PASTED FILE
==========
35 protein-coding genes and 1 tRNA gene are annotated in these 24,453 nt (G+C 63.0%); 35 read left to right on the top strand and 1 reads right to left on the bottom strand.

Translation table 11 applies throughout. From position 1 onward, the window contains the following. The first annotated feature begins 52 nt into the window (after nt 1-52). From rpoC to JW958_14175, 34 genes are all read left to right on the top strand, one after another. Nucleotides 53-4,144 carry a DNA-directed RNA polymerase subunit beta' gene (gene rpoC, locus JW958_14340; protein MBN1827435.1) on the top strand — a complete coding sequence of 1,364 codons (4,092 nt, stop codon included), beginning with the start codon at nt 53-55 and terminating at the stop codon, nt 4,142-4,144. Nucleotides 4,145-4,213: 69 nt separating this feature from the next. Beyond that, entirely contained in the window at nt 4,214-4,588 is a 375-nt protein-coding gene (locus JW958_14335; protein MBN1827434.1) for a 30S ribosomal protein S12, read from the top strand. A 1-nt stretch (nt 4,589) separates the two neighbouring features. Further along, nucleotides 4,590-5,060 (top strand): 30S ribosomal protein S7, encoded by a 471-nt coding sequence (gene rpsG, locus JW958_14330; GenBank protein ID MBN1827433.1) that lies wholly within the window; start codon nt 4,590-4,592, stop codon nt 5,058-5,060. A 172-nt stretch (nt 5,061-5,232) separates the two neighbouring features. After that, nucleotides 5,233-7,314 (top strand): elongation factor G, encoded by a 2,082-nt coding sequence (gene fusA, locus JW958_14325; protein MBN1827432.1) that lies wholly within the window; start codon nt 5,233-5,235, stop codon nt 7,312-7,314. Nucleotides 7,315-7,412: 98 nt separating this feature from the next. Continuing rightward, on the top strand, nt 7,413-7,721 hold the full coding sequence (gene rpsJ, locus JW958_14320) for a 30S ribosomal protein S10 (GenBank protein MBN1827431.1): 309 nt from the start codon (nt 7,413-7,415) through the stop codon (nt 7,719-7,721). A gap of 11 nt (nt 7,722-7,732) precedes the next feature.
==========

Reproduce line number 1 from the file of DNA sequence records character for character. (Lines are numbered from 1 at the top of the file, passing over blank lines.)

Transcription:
35 protein-coding genes and 1 tRNA gene are annotated in these 24,453 nt (G+C 63.0%); 35 read left to right on the top strand and 1 reads right to left on the bottom strand.